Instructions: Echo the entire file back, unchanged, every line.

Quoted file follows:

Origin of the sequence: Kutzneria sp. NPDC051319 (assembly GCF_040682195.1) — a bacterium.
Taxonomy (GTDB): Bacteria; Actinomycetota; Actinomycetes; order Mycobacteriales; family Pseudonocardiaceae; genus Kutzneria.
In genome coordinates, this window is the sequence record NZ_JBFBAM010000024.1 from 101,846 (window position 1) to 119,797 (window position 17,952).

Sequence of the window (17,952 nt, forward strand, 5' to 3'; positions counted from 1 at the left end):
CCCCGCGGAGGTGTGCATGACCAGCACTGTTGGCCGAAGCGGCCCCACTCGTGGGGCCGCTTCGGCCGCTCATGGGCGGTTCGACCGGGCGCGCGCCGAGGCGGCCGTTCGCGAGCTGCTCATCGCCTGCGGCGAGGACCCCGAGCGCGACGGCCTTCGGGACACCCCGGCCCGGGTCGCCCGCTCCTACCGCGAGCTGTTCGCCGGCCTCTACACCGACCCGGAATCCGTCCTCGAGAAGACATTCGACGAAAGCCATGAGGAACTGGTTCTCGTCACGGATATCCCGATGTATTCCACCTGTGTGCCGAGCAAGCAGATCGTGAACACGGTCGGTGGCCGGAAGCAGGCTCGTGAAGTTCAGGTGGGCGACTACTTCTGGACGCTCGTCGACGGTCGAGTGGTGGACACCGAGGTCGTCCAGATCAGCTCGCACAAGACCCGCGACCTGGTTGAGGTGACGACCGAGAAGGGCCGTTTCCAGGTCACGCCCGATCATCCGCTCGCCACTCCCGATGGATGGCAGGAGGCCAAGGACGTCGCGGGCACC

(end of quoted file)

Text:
Origin of the sequence: Kutzneria sp. NPDC051319 (assembly GCF_040682195.1) — a bacterium.
Taxonomy (GTDB): Bacteria; Actinomycetota; Actinomycetes; order Mycobacteriales; family Pseudonocardiaceae; genus Kutzneria.
In genome coordinates, this window is the sequence record NZ_JBFBAM010000024.1 from 101,846 (window position 1) to 119,797 (window position 17,952).

Sequence of the window (17,952 nt, forward strand, 5' to 3'; positions counted from 1 at the left end):
CCCCGCGGAGGTGTGCATGACCAGCACTGTTGGCCGAAGCGGCCCCACTCGTGGGGCCGCTTCGGCCGCTCATGGGCGGTTCGACCGGGCGCGCGCCGAGGCGGCCGTTCGCGAGCTGCTCATCGCCTGCGGCGAGGACCCCGAGCGCGACGGCCTTCGGGACACCCCGGCCCGGGTCGCCCGCTCCTACCGCGAGCTGTTCGCCGGCCTCTACACCGACCCGGAATCCGTCCTCGAGAAGACATTCGACGAAAGCCATGAGGAACTGGTTCTCGTCACGGATATCCCGATGTATTCCACCTGTGTGCCGAGCAAGCAGATCGTGAACACGGTCGGTGGCCGGAAGCAGGCTCGTGAAGTTCAGGTGGGCGACTACTTCTGGACGCTCGTCGACGGTCGAGTGGTGGACACCGAGGTCGTCCAGATCAGCTCGCACAAGACCCGCGACCTGGTTGAGGTGACGACCGAGAAGGGCCGTTTCCAGGTCACGCCCGATCATCCGCTCGCCACTCCCGATGGATGGCAGGAGGCCAAGGACGTCGCGGGCACC